Completely revised and updated guide to assist parents in evolving from their lifelong supervisory role to observing from afar, with a new focus on how to navigate the often confusing and treacherous waters of parenting a technologically dependent generation.
Parents might not be ready to relinquish control over their children’s lives, but they’d be wise to remember that college institutions view students as adults with decision-making abilities. But parents can, and should, still remain a major influence in their children’s lives, college consultant Johnson and educator Schelhas-Miller (Human Development/Cornell Univ.) write in their revamped guide to parenting through the college years. They provide easily applicable tips on how to achieve the fine balance between their child’s continued dependence and burgeoning adulthood. Concise in their points, the authors tackle everything from declaring a major to frat parties to campus security. With insight on how to allow a child to develop their own identity and make their own decisions and whether or not to Facebook-friend college-aged children, the authors urge against the tendency toward “helicopter parenting,” or hovering. This is particularly difficult in the age of the “Electronic Umbilical Cord,” to which the authors pay particular heed in their discussion of making the most of technology without overstepping boundaries. Most beneficial for parents, whether their child is college-aged or not, is the chapter entitled “When to Worry, When to Act,” in which parents are instructed on how to deal with problems and crises, and how to tell the difference.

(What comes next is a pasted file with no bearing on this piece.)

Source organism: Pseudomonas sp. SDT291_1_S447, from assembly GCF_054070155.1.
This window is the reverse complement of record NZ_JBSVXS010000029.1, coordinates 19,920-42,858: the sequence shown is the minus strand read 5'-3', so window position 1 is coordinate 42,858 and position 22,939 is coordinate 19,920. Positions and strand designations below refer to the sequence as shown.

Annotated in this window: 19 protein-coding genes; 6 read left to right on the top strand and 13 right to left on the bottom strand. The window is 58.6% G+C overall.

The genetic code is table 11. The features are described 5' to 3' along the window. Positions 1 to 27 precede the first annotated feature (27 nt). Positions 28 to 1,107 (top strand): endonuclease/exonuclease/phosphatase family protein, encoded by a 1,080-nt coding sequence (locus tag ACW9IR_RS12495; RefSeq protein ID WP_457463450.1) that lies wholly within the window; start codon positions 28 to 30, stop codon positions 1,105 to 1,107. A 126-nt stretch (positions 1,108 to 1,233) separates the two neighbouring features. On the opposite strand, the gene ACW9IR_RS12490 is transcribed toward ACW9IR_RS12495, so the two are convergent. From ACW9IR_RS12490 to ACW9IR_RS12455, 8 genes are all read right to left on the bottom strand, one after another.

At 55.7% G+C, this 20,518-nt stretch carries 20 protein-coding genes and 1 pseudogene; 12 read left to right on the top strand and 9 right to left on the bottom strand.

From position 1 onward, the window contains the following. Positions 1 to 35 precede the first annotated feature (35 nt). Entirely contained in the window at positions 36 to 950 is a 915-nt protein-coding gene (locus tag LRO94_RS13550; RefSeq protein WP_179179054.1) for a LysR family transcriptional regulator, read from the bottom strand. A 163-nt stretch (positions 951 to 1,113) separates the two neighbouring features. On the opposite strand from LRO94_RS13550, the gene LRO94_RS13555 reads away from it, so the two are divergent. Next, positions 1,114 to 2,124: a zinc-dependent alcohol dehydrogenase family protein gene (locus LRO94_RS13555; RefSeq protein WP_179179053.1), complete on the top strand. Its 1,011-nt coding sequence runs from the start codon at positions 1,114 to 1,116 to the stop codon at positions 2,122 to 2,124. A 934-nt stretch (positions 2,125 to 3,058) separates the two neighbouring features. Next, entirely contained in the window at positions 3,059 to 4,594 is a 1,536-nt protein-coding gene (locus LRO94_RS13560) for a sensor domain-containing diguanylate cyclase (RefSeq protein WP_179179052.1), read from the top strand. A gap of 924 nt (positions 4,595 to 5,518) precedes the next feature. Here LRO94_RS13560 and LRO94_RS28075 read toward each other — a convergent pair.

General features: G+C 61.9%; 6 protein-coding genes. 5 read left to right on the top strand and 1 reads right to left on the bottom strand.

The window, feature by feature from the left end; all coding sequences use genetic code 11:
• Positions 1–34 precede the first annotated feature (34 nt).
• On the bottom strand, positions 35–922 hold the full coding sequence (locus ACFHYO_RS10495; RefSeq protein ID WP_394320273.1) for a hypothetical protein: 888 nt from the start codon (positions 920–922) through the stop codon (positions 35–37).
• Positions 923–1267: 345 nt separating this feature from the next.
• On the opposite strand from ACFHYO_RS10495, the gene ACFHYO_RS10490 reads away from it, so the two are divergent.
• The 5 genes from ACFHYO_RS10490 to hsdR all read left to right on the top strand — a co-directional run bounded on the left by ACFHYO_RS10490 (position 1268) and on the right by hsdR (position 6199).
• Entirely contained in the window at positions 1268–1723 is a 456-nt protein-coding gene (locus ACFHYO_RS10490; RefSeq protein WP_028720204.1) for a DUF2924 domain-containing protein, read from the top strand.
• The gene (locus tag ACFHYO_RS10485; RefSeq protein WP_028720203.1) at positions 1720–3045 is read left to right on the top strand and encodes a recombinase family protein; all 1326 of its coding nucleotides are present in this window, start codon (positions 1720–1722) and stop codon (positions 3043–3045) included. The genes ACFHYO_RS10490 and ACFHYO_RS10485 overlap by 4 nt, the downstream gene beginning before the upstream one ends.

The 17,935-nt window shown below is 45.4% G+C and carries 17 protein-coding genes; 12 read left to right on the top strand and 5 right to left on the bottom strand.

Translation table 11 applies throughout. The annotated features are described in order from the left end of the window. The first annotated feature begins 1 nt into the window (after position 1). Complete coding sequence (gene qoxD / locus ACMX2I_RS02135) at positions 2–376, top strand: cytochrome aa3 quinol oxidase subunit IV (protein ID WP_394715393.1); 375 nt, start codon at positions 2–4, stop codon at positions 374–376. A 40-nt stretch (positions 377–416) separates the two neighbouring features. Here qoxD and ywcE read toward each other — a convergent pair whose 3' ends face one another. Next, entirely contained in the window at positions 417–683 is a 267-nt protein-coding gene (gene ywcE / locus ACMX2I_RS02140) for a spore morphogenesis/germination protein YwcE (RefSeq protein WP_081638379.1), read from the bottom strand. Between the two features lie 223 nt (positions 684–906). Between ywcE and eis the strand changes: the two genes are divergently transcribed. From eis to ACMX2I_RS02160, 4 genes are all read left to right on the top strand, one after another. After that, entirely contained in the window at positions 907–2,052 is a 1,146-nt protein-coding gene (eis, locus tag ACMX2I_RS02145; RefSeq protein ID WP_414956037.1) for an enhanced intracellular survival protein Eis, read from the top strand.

A valuable guide for every parent.